Photograph by Antonio Diaz
Photograph by Antonio Diaz

The Power of Protein Amidst a Global Food Crisis

President of National Dairy Council

This is sponsor content. Did you know Americans are at risk for hunger in every county in the United States? In fact, 1 in 6 Americans face hunger—a growing challenge impacting communities around the globe.

When we think of solving this, it can seem so simple from the outside looking in, but it’s actually quite complex.

We can increase food aid, produce higher yields to a certain extent and improve accessibility, but to truly alleviate worldwide hunger, there are multiple factors to contend with, depending on the country, such as water quality and availability, soil availability, heat for cooking and proper refrigeration for storage, among many others.

And when we look at the basic act of feeding those facing hunger, it’s more than just food, it’s about nutrient-rich foods—quality over quantity to replenish, nourish and enhance people’s overall health. Nutrients found in foods include carbohydrates, protein, fat, vitamins and minerals; water is also a nutrient, and all of these are critical to health. Let’s focus on one of these important nutrients—protein.

Studies show nearly 805 million people, or one in nine of the world’s population, are undernourished today. Protein is not only important to help replenish people facing undernourishment, but also critical in addressing population growth in developing countries as well as the increased protein consumption of a rising middle class.

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According to the United Nations, the global population will reach 9.6 billion by 2050 with a middle class growth of 3 billion. With this growth also comes the need to provide these additional people with healthy, nutritious and sustainable sources of food, including those containing protein.

Protein is an essential nutrient our bodies need daily, but as we know, not all proteins are created equally—high quality sources of protein such as milk, milk products and ingredients; eggs, beef, poultry, fish, etc., provide all the amino acids needed to build and maintain muscles and help the body function properly. While many of us understand the importance of protein, many are unaware that dairy is a source of high quality protein.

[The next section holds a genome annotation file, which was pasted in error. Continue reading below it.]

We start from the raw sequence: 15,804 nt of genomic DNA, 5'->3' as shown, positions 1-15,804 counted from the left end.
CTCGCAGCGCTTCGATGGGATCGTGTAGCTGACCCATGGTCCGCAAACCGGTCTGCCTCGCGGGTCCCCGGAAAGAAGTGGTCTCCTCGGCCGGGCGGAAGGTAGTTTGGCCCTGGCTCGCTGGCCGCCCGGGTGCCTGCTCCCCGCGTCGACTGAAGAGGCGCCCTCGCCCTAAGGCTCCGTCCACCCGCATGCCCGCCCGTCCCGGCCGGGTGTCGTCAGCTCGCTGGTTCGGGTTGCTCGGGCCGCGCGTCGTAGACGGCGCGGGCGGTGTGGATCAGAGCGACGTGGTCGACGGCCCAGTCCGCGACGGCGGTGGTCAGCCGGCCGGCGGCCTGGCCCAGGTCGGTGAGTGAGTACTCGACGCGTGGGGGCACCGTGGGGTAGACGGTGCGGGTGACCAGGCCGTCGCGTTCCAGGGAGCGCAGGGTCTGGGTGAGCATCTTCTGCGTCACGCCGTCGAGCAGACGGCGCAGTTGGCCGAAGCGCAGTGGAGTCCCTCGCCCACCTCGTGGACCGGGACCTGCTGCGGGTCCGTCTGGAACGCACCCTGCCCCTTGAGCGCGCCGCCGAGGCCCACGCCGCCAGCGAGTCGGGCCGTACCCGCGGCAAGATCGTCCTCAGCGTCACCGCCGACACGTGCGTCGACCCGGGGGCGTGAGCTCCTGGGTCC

Dairy foods and ingredients (think milk, cheese, yogurt, powdered milk, whey protein powder and whey protein concentrate), can help feed those who are food insecure because they provide a high nutritional value. In the United States, a gallon of milk contains about 16 nutrient-rich 8-ounce servings and the cost per serving is about 25 cents, making it an affordable solution, especially given it provides a host of additional nutrients such as calcium, potassium, phosphorus, and vitamins A, D and B12.

Few foods deliver dairy’s unique combination of nutrients in such an affordable, appealing and readily available way.

To help make dairy’s nutrition available to people globally, milk powder and whey protein are an integral part of food aid in developing countries. Not only does it fill a nutritional need, it also provides the convenience and functional shelf-life for efficient transportation and consumption. By removing the majority of the water, fluid milk is transformed into shelf-stable dry powders that can last up to 18 months (compared to fluid milk’s average 18-day shelf life). It can be stored and rehydrated as needed.

International demand for dairy products has grown so significantly lately that U.S. dairy farmers—among the world’s most efficient and sustainable—are actively making efforts to meet it. In response, there are new facilities opening in California, Nevada and Washington to meet the growing demand for milk powder and whey protein. These will help the United States increase its exports and meet the nutritional demands of those who are food insecure and an overall growing population.

There’s a massive gap to close to ensure everyone has access to safe, nutritious food. Globally and locally, we can do more. Food exists right in our communities, it’s just about bettering the distribution, which is why we partnered with Feeding America to help get more milk, and its nutrition, to Americans who need it most.

Feeding America found milk is among the top five most requested items, yet, on average, food bank clients receive less than one gallon of milk per person per year, much less than the 68 gallons needed to meet the Dietary Guidelines recommendation for 3 daily servings of milk and milk products.

This led to Feeding America, dairy farmers across the country and milk companies to create the Great American Milk Drive. This national program aims to elevate the issue of hunger, bring awareness of the need for milk in America’s food aid programs and provide people an easy way to help make an impact.

In only eight months, nearly 200,000 gallons of milk have been donated to American families in need, and that’s just the beginning.

Dairy foods are a vital part of a global food system, helping to nourish men, women and children so they can have the opportunity for enhanced health and better lives. That system needs to continue evolving to meet cultural needs, safety standards and conserve the use of finite natural resources (the reason dairy farmers are committed to reducing their carbon footprint by 25 percent by the year 2020). Dairy plays a fundamental role in this system today and in the future, and we can all play a part in helping provide dairy to those in need along the way.